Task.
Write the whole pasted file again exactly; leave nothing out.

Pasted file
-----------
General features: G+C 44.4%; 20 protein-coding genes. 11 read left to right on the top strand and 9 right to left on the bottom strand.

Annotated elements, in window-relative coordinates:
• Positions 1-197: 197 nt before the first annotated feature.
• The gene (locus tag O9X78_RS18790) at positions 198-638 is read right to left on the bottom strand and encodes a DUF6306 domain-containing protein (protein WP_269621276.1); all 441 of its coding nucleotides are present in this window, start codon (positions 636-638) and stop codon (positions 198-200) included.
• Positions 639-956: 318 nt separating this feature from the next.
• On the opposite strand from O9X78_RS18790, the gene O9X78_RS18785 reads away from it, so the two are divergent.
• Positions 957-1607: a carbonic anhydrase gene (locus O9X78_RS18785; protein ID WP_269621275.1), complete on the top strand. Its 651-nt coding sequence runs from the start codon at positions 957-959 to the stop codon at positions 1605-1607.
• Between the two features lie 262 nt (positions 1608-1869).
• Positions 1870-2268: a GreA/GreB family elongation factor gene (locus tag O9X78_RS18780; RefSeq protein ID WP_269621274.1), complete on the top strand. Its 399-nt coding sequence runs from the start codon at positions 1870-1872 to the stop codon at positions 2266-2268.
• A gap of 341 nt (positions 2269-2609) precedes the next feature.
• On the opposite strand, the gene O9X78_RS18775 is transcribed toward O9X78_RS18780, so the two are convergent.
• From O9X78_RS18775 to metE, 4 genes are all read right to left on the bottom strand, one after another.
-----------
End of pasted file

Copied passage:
General features: G+C 44.4%; 20 protein-coding genes. 11 read left to right on the top strand and 9 right to left on the bottom strand.

Annotated elements, in window-relative coordinates:
• Positions 1-197: 197 nt before the first annotated feature.
• The gene (locus tag O9X78_RS18790) at positions 198-638 is read right to left on the bottom strand and encodes a DUF6306 domain-containing protein (protein WP_269621276.1); all 441 of its coding nucleotides are present in this window, start codon (positions 636-638) and stop codon (positions 198-200) included.
• Positions 639-956: 318 nt separating this feature from the next.
• On the opposite strand from O9X78_RS18790, the gene O9X78_RS18785 reads away from it, so the two are divergent.
• Positions 957-1607: a carbonic anhydrase gene (locus O9X78_RS18785; protein ID WP_269621275.1), complete on the top strand. Its 651-nt coding sequence runs from the start codon at positions 957-959 to the stop codon at positions 1605-1607.
• Between the two features lie 262 nt (positions 1608-1869).
• Positions 1870-2268: a GreA/GreB family elongation factor gene (locus tag O9X78_RS18780; RefSeq protein ID WP_269621274.1), complete on the top strand. Its 399-nt coding sequence runs from the start codon at positions 1870-1872 to the stop codon at positions 2266-2268.
• A gap of 341 nt (positions 2269-2609) precedes the next feature.
• On the opposite strand, the gene O9X78_RS18775 is transcribed toward O9X78_RS18780, so the two are convergent.
• From O9X78_RS18775 to metE, 4 genes are all read right to left on the bottom strand, one after another.